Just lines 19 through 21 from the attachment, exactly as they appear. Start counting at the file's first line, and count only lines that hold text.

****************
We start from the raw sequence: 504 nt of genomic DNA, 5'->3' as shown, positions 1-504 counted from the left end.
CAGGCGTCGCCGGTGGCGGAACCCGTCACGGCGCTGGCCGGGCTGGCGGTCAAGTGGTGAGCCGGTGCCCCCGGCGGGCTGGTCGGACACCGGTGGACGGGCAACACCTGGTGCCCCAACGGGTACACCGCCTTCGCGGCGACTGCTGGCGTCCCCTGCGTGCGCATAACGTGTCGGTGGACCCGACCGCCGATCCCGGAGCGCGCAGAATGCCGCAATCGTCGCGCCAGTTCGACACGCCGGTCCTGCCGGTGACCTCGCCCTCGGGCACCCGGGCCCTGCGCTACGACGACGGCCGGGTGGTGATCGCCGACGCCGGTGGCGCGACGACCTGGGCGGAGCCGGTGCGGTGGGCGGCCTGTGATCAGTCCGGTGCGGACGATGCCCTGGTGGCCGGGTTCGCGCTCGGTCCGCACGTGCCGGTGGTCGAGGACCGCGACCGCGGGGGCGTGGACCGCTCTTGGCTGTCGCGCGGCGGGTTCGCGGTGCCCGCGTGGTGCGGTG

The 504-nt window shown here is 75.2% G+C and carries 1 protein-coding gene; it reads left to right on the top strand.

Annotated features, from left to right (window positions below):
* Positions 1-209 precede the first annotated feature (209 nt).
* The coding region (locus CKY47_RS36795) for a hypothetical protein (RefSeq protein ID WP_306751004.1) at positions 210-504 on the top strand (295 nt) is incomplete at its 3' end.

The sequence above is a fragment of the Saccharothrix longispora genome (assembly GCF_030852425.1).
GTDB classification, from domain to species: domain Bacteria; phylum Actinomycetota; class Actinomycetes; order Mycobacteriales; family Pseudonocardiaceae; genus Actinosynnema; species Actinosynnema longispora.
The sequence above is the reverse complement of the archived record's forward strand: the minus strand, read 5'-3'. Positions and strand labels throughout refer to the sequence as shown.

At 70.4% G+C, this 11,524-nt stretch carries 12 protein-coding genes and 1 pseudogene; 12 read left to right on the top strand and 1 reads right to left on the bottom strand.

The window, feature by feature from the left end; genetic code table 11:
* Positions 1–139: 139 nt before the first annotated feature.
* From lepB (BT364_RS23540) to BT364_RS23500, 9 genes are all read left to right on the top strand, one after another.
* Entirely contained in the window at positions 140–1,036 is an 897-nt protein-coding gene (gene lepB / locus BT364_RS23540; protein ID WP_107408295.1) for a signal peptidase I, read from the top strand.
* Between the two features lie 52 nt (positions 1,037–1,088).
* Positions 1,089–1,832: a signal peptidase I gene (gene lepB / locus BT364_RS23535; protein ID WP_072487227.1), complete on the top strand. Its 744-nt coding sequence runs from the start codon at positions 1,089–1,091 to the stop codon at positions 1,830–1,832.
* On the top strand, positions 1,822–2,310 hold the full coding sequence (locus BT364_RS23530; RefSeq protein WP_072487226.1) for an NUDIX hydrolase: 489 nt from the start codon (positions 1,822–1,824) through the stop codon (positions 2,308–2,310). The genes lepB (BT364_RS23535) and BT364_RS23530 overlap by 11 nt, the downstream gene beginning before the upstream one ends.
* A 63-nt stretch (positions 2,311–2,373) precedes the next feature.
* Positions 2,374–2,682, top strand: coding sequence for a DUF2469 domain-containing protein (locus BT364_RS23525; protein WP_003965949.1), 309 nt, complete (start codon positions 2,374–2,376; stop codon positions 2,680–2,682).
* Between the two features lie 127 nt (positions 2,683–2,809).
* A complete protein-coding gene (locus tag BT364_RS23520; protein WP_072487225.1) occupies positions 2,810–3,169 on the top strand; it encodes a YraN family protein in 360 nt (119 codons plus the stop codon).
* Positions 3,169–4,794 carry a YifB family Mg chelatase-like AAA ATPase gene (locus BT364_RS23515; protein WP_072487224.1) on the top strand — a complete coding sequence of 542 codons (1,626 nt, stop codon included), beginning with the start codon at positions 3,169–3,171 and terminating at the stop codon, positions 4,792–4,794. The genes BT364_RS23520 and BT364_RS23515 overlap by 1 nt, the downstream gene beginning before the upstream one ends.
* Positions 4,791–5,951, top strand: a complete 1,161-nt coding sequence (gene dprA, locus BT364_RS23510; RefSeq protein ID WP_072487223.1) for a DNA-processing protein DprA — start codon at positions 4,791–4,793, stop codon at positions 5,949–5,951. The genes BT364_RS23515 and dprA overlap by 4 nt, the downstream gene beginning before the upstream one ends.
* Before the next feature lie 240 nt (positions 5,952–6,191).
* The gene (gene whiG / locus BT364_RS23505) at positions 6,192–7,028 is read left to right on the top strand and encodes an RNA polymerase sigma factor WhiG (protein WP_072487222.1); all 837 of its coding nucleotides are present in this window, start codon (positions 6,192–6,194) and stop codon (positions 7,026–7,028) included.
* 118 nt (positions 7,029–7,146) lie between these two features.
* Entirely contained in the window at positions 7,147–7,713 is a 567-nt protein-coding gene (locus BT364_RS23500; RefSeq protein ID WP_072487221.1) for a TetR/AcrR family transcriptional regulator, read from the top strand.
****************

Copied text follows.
* Positions 2,374–2,682, top strand: coding sequence for a DUF2469 domain-containing protein (locus BT364_RS23525; protein WP_003965949.1), 309 nt, complete (start codon positions 2,374–2,376; stop codon positions 2,680–2,682).
* Between the two features lie 127 nt (positions 2,683–2,809).
* A complete protein-coding gene (locus tag BT364_RS23520; protein WP_072487225.1) occupies positions 2,810–3,169 on the top strand; it encodes a YraN family protein in 360 nt (119 codons plus the stop codon).